For the moment, the protesting here is a masterclass in peaceful but noisy expression of extreme anger and hurt. It remains to be seen how the crisis will play out next week in advance of the referendum date, Sunday 1 October. Since websites etc. are forbidden to advertise the referendum, there are pages/communities you can sign up to that are entitled ‘1 October: That thing’, or similar. Protests are organised via WhatsApp groups of political activist organisations. All are appealing for activities to be peaceful.

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Pigeon Pie, a poem

Since I regularly wade through the ocean of chaff that is The Blogosphere to search for fresh and moving poetry, I thought it would be a nice idea to share some of what I find.

THE POET BY DAY


Lives built on pigeon dreams
structured by Madison Avenue
calculated by Wall Street
beribboned  by Hollywood
We take them: these manufactured dreams,
one-size-fits-all, straight off the rack . . .
And damn cheap too!
Mad, cannibal pigeon dreams
turn good minds and whole hearts into mince
We pray to false economies,
seek deliverance from Cheap Jack
We buy one, get one free –
And fetch and fetish youth eternal
from face-lifts, Botox™, and boob-jobs –
Exit here:
drugs, alcohol
sex-a-PEAL
en-ter-TAIN-ment.
Get a house, a car, a jewel –
Be the first on your block.
Buy now. Pay later.
Filling the empty with nothing more,
something less . . .
and warehousing our souls, they
gather dust in public storage . . .
the first month free.
Poems unwritten. Songs unsung.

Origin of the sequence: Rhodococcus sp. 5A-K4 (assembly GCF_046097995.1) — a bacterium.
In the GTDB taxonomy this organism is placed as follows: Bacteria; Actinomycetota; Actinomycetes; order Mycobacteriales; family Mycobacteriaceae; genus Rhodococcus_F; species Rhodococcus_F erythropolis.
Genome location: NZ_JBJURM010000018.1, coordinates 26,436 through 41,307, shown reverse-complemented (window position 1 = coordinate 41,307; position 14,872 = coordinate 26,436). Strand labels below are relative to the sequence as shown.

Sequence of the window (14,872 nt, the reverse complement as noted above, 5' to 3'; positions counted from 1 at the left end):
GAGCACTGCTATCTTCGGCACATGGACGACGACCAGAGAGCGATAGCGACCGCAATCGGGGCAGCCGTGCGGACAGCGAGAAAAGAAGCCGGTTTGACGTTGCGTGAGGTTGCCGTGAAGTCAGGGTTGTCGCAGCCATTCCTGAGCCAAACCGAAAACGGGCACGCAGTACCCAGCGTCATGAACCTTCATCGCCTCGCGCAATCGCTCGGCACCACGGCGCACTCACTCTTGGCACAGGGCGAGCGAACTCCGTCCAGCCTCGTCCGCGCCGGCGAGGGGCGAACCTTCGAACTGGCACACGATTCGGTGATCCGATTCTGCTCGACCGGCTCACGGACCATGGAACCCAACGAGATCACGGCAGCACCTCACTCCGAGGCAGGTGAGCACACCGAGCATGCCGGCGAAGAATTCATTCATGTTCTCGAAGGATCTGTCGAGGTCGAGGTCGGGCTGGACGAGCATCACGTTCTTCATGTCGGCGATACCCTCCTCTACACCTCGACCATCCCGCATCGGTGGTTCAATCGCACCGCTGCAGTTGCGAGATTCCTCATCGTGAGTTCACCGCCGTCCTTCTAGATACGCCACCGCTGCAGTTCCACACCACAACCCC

Chumped. Stumped. Petrified.
A gullible human Pigeon Pie,
neatly boxed
and wrapped to go.

© 2017, poem, Jamie Dedes, All rights reserved; Photo credit – Lars…

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The Glade – poem

Today a weeping willow caressed my feet
While I weathered a storm in my mind.
A shrouded breeze flew around me, and I
Lost my axe to the shuffling leaves.

In this garden of rustling blankets,
Our bodies bend: our roots go deep.
Come to the glade, where sunshine and tree
Dance through the tempest
OOOOOOOOOOOOOOOOO – Disarming me.

Poem: ‘Eaux errantes’

Here’s another poem from my French ‘Slam dit bien’ poetry group. I’ve done a rough translation to English, which is below!

Eaux errantes

Eaux errantes
D’où
Emanez-vous?

De goutte à goutte
Vous picotez
La surface
Sur laquelle vous atterrissez

Vous prenez le chemin
de la moindre résistance
Avec le plus de gravité

Par sagesse
Ou par simple paresse ?
On ne saura jamais

Mais dans le procédé
Vous nous rendez
Mouillés, trempés

Et puis, ça y est !
Vous vous en allez
En vous évaporant

Finalement,
Quand l’humeur vous prend,
Vous recommencez.